Thursday, December 13, 2007

Black Sox Scandal II

A few weeks ago, after his (well-paid), disastrous finale against the Indians, The Rocket trudged off the mound and virtually all of us knew he was destined for the Hall of Fame. Now, look at this brilliant assessment from Boswell at Wash Post link

An excerpt:
"Now, Roger Clemens joins Barry Bonds in baseball's version of hell. It's a slow burn that lasts a lifetime, then, after death, lingers as long as the game is played and tongues can wag. In baseball, a man's triumphs and his sins are immortal. The pursuit of one often leads to the other. And those misdeeds are seldom as dark as their endless punishment.

Shoeless Joe Jackson, an illiterate outfielder who hit like a demon in the 1919 World Series, but neglected to blow the whistle on his crooked teammates, died with his good name as black as their Sox. Pete Rose, who bet on his team, but never against it, finally confessed. It could be good for his soul, and buys him dinner at my house any night, but may never get him into Cooperstown. Now, they have company: two giants of our time, just as humbled, though no less tarnished."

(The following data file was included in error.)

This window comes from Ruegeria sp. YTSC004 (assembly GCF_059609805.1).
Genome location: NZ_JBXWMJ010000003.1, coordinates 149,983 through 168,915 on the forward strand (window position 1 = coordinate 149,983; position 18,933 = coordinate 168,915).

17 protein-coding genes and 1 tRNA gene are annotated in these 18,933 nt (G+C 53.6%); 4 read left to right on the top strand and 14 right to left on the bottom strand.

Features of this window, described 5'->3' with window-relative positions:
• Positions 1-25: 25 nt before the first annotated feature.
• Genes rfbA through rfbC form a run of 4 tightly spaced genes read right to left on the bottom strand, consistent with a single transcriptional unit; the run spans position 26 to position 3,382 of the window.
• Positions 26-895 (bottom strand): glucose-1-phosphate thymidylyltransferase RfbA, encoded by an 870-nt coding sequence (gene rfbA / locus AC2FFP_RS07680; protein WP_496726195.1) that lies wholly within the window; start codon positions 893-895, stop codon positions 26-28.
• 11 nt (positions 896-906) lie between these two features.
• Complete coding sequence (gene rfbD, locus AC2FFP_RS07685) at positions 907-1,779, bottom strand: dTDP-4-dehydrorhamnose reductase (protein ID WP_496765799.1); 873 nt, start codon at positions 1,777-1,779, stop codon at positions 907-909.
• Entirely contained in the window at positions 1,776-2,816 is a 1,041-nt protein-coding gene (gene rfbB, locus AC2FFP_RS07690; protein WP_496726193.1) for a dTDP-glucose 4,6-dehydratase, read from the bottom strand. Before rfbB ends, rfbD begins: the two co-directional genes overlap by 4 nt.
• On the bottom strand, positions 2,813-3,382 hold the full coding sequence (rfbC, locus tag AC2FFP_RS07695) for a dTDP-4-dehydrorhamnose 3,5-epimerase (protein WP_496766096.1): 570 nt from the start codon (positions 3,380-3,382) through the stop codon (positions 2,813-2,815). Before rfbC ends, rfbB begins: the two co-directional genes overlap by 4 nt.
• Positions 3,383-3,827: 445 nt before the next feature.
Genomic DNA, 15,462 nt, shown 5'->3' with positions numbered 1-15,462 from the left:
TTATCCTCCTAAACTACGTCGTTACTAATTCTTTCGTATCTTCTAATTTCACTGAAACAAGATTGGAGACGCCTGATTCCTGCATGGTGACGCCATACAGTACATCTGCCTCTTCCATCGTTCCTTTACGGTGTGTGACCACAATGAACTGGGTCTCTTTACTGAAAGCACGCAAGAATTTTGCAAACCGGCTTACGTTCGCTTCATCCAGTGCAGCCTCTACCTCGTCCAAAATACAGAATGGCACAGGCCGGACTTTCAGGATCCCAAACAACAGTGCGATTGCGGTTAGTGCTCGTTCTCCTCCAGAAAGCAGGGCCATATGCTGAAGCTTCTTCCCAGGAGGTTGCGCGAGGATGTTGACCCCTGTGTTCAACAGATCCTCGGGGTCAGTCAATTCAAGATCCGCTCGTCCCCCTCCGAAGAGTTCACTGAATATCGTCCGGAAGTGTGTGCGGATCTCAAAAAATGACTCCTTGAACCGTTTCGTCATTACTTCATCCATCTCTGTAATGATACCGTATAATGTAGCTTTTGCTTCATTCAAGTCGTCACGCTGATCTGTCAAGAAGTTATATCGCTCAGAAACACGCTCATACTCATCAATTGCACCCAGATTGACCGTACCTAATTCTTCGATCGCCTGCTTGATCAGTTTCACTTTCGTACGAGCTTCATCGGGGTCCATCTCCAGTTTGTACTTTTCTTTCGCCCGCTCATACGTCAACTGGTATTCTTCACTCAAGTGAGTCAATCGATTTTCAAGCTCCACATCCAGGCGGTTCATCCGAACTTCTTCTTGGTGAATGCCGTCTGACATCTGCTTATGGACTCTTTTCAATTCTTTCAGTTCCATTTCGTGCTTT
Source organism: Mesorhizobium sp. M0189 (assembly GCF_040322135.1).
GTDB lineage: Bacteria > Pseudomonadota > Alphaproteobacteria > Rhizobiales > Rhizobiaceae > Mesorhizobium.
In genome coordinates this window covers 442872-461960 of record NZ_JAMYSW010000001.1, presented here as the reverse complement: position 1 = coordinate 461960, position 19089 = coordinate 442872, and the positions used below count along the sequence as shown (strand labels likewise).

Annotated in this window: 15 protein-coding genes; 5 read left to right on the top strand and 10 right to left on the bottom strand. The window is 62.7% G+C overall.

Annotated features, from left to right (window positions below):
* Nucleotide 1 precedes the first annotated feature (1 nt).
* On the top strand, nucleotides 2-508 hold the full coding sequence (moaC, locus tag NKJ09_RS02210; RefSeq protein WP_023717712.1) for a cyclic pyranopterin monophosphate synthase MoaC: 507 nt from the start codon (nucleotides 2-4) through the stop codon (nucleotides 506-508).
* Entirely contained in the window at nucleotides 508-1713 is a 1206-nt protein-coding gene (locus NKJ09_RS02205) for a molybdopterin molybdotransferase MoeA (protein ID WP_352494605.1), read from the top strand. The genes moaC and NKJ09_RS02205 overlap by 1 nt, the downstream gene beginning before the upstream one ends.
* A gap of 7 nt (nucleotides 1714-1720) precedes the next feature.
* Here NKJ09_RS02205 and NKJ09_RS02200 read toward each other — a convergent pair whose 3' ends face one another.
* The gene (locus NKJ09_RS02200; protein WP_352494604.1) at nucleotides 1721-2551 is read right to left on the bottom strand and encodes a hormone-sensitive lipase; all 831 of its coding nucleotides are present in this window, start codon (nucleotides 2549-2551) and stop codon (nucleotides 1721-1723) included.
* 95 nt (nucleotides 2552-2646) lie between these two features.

1 comment:

rdfrench said...

While I recognize that Boswell is paid to write columns, mostly about baseball, so he had to write something, I think we should all take a deep breath, and let this sink in for a few days. I haven't read the report yet, much less had a chance to digest it. (And I say this as someone who has long pointed out that Clemens was being lionized while Bonds was being demonized, and if you looked at photos, they had both gone through the same sort of physical transformation.) But what do we know about Clemens' accuser?
I agree that we will look at some players and their records differently in the future. However, this is not at all like the Black Sox or Pete Rose. In this story, players did some illegal things to make themselves better players, which is the exact opposite of the Black Sox, where some players agreed to not put forth their best effort, and at least one player knew about it and did nothing. Rose put himself in a position where he could cause his team to lose a game, and he personally could illegally benefit from that.